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pregnant woman

Image: “Photograph of abdomen of a pregnant woman.” by Canwest News Service. License: Public Domain

The First Weeks

The early weeks of the pregnancy are very important to the normal growth of a baby, as organogenesis occurs during the 3rd to 8th weeks. At this point, the fetus is very susceptible to teratogens. The most common teratogens are tobacco, alcohol, medications, and illegal drugs.

It is recommended that anyone planning to become pregnant have a preconception care checkup. Women may not realize they are pregnant until they are already several weeks into the pregnancy, often past the point of organogenesis. Even if they were to stop doing activities that could potentially affect the pregnancy the moment they realized they were pregnant, it could have already affected the fetus.

Common Medical Problems in Pregnancy

The goal of preconception care is to optimize medical problems to decrease maternal and fetal morbidity and mortality. There are many medical conditions that can affect pregnancy. Below is a list of the more common medical concerns, how they could negatively affect pregnancy, and how they should be treated.


There are three types of diabetes to consider in pregnancy – type I, type II, and gestational diabetes. Type I is usually a part of the maternal history before pregnancy and type II is either part of the history or tested for during preconception care. Gestational diabetes is a type of diabetes that first occurs in women during pregnancy, usually during the middle of the pregnancy. It is tested for at around 24-28 weeks.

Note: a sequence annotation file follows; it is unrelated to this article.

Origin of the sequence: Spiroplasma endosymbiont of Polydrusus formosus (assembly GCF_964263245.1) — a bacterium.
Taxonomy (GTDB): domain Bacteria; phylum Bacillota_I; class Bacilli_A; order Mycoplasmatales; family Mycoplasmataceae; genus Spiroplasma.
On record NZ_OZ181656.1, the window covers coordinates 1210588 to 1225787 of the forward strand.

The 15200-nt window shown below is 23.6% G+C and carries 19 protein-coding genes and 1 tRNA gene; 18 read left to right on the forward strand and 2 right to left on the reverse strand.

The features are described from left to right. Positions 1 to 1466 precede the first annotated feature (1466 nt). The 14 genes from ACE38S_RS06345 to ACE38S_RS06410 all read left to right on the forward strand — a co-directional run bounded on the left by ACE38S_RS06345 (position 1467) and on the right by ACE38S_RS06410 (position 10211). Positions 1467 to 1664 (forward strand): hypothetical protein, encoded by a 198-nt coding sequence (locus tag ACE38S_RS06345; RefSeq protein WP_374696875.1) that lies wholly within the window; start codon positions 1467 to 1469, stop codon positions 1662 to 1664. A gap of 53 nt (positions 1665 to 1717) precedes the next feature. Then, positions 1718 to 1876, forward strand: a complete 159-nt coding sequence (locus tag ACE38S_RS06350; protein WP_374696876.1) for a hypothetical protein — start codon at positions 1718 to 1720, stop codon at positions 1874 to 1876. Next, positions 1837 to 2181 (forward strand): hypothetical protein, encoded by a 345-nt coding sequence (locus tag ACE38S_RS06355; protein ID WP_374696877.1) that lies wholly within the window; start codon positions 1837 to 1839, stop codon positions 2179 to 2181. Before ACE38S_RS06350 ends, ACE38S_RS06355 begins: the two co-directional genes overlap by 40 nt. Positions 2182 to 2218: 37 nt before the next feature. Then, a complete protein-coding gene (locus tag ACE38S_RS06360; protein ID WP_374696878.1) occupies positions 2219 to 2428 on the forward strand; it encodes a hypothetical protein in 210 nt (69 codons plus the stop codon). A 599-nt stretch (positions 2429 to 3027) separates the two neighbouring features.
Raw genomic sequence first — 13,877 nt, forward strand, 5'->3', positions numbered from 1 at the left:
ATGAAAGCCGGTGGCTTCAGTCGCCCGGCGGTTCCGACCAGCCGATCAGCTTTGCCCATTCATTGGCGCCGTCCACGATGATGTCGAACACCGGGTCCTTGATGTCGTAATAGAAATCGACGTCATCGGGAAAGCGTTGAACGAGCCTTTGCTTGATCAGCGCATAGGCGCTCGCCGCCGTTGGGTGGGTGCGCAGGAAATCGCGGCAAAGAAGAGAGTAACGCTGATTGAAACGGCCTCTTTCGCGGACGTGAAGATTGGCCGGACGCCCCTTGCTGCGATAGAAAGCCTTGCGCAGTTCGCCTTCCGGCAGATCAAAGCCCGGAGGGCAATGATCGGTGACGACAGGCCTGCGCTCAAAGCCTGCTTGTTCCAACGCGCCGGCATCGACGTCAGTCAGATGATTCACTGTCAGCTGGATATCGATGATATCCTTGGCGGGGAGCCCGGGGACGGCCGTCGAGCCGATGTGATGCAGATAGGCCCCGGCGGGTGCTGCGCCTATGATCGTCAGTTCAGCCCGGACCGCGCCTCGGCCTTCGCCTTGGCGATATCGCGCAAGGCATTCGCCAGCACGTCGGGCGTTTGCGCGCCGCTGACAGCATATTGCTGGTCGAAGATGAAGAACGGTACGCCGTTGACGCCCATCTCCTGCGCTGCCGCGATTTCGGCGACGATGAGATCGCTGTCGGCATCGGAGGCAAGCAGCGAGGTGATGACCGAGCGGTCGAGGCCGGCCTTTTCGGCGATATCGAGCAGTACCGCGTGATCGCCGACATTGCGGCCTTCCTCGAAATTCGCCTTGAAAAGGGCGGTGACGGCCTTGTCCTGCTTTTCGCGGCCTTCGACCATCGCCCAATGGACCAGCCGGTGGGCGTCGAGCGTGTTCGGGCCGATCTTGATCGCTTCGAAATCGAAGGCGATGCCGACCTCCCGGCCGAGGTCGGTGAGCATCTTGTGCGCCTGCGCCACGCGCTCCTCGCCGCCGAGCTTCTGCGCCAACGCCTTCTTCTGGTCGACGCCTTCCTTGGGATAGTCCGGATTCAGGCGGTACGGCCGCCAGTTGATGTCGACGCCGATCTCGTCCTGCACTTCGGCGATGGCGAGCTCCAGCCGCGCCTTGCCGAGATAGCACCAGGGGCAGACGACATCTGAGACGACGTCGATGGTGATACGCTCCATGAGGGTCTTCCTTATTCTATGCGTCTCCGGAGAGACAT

If the mother’s blood sugar is high from uncontrolled diabetes, this may lead to the baby’s blood sugar to be high. This may cause the baby to be larger than expected, known as macrosomia. This can lead to higher risks during delivery and make C-section more likely. The infant is also more likely to have episodes of hypoglycemia. For patients with diabetes, it is recommended to control one’s blood sugar by eating healthy foods, exercising, taking medication as needed, and monitoring blood sugar.

Risks of diabetes to pregnancy:

  • Congenital malformations
  • Pregnancy loss
  • Fetal macrosomia or growth restriction
  • Diabetes ketoacidosis
  • Maternal and perinatal mortality

High blood pressure

measurement of the blood pressure of a pregnant woman

Image: “Measurement of the blood pressure of a pregnant woman. ” by – License: Public Domain

There are two types of hypertension – chronic hypertension and gestational hypertension. Chronic hypertension is diagnosed either before pregnancy or before 20 weeks. Gestational hypertension is hypertension that first occurs at or after 20 weeks gestation.

High blood pressure during pregnancy can decrease the flow of nutrients to the fetus as well as restrict blood flow to the placenta. It increases the risk of fetal growth restriction, pre-eclampsia, preterm delivery, placental abruption, and C-section. During the pregnancy, blood pressure should be monitored frequently and the growth of the baby should be evaluated with ultrasound.


Obesity is defined as having a body mass index (BMI) of 30 or greater. Within this category, the health risks of pregnancy increase with higher BMI: the lowest risk is from 30 to 34.9; the medium risk is from 35 to 39.9, and high risk is 40 or greater.